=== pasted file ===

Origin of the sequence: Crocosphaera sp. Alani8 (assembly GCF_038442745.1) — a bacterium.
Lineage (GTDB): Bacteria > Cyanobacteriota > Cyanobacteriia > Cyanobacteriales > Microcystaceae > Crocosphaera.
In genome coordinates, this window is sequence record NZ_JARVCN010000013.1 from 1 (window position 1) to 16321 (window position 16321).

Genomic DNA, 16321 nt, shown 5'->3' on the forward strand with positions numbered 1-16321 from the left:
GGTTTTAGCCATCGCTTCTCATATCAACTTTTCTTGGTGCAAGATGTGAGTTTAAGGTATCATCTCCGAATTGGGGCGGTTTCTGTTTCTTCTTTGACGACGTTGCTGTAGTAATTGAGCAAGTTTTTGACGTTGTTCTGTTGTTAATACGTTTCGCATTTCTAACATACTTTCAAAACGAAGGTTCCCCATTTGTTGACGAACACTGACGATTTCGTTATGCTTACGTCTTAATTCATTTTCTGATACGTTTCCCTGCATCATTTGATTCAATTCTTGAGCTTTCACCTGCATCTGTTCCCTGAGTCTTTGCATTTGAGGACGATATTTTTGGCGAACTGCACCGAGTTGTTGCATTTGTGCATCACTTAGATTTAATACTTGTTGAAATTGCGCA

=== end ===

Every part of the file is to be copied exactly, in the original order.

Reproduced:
Origin of the sequence: Crocosphaera sp. Alani8 (assembly GCF_038442745.1) — a bacterium.
Lineage (GTDB): Bacteria > Cyanobacteriota > Cyanobacteriia > Cyanobacteriales > Microcystaceae > Crocosphaera.
In genome coordinates, this window is sequence record NZ_JARVCN010000013.1 from 1 (window position 1) to 16321 (window position 16321).

Genomic DNA, 16321 nt, shown 5'->3' on the forward strand with positions numbered 1-16321 from the left:
GGTTTTAGCCATCGCTTCTCATATCAACTTTTCTTGGTGCAAGATGTGAGTTTAAGGTATCATCTCCGAATTGGGGCGGTTTCTGTTTCTTCTTTGACGACGTTGCTGTAGTAATTGAGCAAGTTTTTGACGTTGTTCTGTTGTTAATACGTTTCGCATTTCTAACATACTTTCAAAACGAAGGTTCCCCATTTGTTGACGAACACTGACGATTTCGTTATGCTTACGTCTTAATTCATTTTCTGATACGTTTCCCTGCATCATTTGATTCAATTCTTGAGCTTTCACCTGCATCTGTTCCCTGAGTCTTTGCATTTGAGGACGATATTTTTGGCGAACTGCACCGAGTTGTTGCATTTGTGCATCACTTAGATTTAATACTTGTTGAAATTGCGCA